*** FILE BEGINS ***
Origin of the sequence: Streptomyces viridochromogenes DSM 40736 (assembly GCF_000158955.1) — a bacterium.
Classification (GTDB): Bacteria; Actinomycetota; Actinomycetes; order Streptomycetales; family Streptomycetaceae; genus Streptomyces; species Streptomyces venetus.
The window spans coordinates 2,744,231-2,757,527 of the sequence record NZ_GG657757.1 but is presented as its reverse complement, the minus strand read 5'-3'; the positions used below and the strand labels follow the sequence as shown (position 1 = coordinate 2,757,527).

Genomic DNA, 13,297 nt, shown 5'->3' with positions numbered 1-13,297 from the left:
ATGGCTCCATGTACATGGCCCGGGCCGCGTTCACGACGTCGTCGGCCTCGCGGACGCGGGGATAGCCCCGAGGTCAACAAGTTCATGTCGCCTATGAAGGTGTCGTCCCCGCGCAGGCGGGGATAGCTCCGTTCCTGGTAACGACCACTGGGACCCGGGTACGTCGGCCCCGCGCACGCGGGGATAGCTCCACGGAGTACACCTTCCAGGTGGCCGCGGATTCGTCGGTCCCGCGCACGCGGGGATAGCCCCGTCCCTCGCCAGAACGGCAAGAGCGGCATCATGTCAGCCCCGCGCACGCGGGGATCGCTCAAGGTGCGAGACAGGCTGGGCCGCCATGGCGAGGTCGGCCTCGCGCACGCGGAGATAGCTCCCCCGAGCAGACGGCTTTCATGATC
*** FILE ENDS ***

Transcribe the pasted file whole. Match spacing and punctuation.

Origin of the sequence: Streptomyces viridochromogenes DSM 40736 (assembly GCF_000158955.1) — a bacterium.
Classification (GTDB): Bacteria; Actinomycetota; Actinomycetes; order Streptomycetales; family Streptomycetaceae; genus Streptomyces; species Streptomyces venetus.
The window spans coordinates 2,744,231-2,757,527 of the sequence record NZ_GG657757.1 but is presented as its reverse complement, the minus strand read 5'-3'; the positions used below and the strand labels follow the sequence as shown (position 1 = coordinate 2,757,527).

Genomic DNA, 13,297 nt, shown 5'->3' with positions numbered 1-13,297 from the left:
ATGGCTCCATGTACATGGCCCGGGCCGCGTTCACGACGTCGTCGGCCTCGCGGACGCGGGGATAGCCCCGAGGTCAACAAGTTCATGTCGCCTATGAAGGTGTCGTCCCCGCGCAGGCGGGGATAGCTCCGTTCCTGGTAACGACCACTGGGACCCGGGTACGTCGGCCCCGCGCACGCGGGGATAGCTCCACGGAGTACACCTTCCAGGTGGCCGCGGATTCGTCGGTCCCGCGCACGCGGGGATAGCCCCGTCCCTCGCCAGAACGGCAAGAGCGGCATCATGTCAGCCCCGCGCACGCGGGGATCGCTCAAGGTGCGAGACAGGCTGGGCCGCCATGGCGAGGTCGGCCTCGCGCACGCGGAGATAGCTCCCCCGAGCAGACGGCTTTCATGATC